ICRC cuts food aid to widows, disabled Afghans
Sunday, January 14 7:59 PM SGT
KABUL, Jan 14 (AFP) - The International Committee of the Red Cross (ICRC) Sunday decided to cut food distribution to 22,000 widows and their families and disabled Afghans, aggravating problem for Kabul's impoverished population.
ICRC Communication Coordinator Mario Musa said the cut would come into play after the last aid distribution by May this year.
The decision is likely to place in danger of starvation around 132,000 people who have relied on the food handout since 1994 when Kabul was the main theatre of fighting between the rival factions battling for control of the capital city.
"It is not an emergency situation which gives the ICRC the right and the opportunity to intervene any more," Musa told reporters.
The ICR has been providing up to 75 kilograms (165 pounds) of wheat, 30 kilograms of rice, 15 kilograms of split peas, 13.5 kilograms of edible oil and 10 pieces of soap to each family every three months.
The distribution was not in compliance with the ICRC original mandate, he said.
The aid was seen as very substantial in a city where a civil servant is paid only about 10 dollars a month and where begging is on the rise.
The assumption that the the aid did not reach its real beneficiaries was also one of the reasons that forced ICRC to take this "difficult" decision, Musa added.
He said the ruling Taliban administration, that ousted former president Burhanuddin Rabbani from Kabul in 1996, should share the burden of feeding the needy in the capital where a quarter of the population relies on relief to survive.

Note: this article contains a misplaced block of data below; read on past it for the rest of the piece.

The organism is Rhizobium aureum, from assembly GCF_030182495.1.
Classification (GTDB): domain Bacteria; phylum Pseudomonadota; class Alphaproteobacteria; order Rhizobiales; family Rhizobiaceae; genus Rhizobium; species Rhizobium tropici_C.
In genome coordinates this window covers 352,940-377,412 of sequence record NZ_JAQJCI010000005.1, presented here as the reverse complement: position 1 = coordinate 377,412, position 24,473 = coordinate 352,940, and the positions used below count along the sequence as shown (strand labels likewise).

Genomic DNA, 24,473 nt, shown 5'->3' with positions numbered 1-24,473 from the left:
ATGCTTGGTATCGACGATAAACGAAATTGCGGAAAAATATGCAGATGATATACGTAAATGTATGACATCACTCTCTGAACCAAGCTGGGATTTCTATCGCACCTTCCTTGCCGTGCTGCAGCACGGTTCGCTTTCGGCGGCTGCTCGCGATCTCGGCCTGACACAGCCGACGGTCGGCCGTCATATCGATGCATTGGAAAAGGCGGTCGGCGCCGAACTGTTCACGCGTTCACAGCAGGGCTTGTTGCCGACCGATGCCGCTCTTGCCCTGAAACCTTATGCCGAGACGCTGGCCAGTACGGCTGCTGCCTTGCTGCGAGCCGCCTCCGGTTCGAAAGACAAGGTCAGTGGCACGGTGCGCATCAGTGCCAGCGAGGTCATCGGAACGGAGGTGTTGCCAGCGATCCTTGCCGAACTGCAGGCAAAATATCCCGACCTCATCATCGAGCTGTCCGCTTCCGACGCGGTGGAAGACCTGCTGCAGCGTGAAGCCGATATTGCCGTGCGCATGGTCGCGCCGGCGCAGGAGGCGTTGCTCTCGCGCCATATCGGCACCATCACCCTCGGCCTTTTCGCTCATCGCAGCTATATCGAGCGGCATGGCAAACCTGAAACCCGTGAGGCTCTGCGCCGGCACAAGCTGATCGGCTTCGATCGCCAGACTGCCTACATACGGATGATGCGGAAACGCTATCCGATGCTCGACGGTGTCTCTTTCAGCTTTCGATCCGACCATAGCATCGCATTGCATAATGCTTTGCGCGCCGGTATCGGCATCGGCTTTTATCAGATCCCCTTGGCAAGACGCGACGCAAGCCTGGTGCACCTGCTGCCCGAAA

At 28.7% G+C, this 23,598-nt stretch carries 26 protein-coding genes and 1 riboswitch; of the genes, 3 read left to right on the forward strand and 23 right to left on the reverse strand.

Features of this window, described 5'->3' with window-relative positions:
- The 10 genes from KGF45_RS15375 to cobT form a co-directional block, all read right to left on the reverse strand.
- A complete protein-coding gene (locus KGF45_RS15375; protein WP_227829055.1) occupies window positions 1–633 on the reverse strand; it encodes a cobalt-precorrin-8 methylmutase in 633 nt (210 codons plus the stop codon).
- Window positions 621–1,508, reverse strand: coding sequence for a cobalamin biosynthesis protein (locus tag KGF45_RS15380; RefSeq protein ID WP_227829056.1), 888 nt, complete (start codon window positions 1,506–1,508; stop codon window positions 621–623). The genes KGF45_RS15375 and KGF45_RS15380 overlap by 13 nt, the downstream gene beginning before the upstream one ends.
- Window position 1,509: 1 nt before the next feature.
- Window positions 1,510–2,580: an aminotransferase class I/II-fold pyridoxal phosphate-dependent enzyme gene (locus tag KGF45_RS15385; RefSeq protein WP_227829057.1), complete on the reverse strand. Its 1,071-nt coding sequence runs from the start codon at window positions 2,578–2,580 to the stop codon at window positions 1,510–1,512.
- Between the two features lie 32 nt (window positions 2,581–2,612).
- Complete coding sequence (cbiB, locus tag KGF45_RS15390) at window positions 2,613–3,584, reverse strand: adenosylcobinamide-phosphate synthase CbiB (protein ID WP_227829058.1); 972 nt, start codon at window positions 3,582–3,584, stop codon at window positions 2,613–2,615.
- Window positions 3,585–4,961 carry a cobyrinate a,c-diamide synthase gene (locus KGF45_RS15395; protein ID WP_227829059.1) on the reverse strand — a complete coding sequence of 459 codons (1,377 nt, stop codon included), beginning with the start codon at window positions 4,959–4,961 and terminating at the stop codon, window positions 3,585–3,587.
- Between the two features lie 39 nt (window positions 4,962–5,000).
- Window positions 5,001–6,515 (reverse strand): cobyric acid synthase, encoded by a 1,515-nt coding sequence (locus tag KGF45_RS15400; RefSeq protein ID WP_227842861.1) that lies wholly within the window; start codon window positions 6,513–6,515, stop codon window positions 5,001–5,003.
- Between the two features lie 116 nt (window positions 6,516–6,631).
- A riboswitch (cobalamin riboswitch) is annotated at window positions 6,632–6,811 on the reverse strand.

"Now there are the authorities and there is a government," he said, adding that the ruling regime and the beneficiaries had been told of the cut.
But outside the ICRC building a group of Kabul widows, who had come to collect their last handout, said the decision would push their children to starvation.
There was no other hope apart from this, one widow said. "God may help us, but we will have to go begging if the distribution stops," she said, echoing the sentiments of the group's other members waiting with their petitions.
A war-disabled man said the cut would force him to leave the country where he said noone had surplus to offer to beggars.
Musa said other priorities had emerged for the ICRC due to the current drought which has affected much of the country and the conflict raging between the Taliban and their northern foes.
The ICRC, together with the United Nations, distributed relief supplies to 20,000 families in Ghor's provincial city of Cheghcheran last year to meet their food need for six months, he said.
Ghor, hit hard by the current drought, is one of the central provinces from where people are moving to the nearby city of Herat.
Afghanistan has been at war for the past 21 years in one way or another. Besides drought, fighting between the Taliban and forces of opposition commander Ahmad Shah Masood last summer, forced an estimated 300,000 people out of their homes.
Musa said the ICRC, operating since 1986, would continue other programmes here with a budget relatively higher than last year's 50 million Swiss francs (30.8 million dollars).
The agency helps six surgical wards in Kabul's main hospitals, besides giving medical supplies to the war wounded in nine other country hospitals. It also runs five orthopaedic centres providing artificial limbs to war victims.
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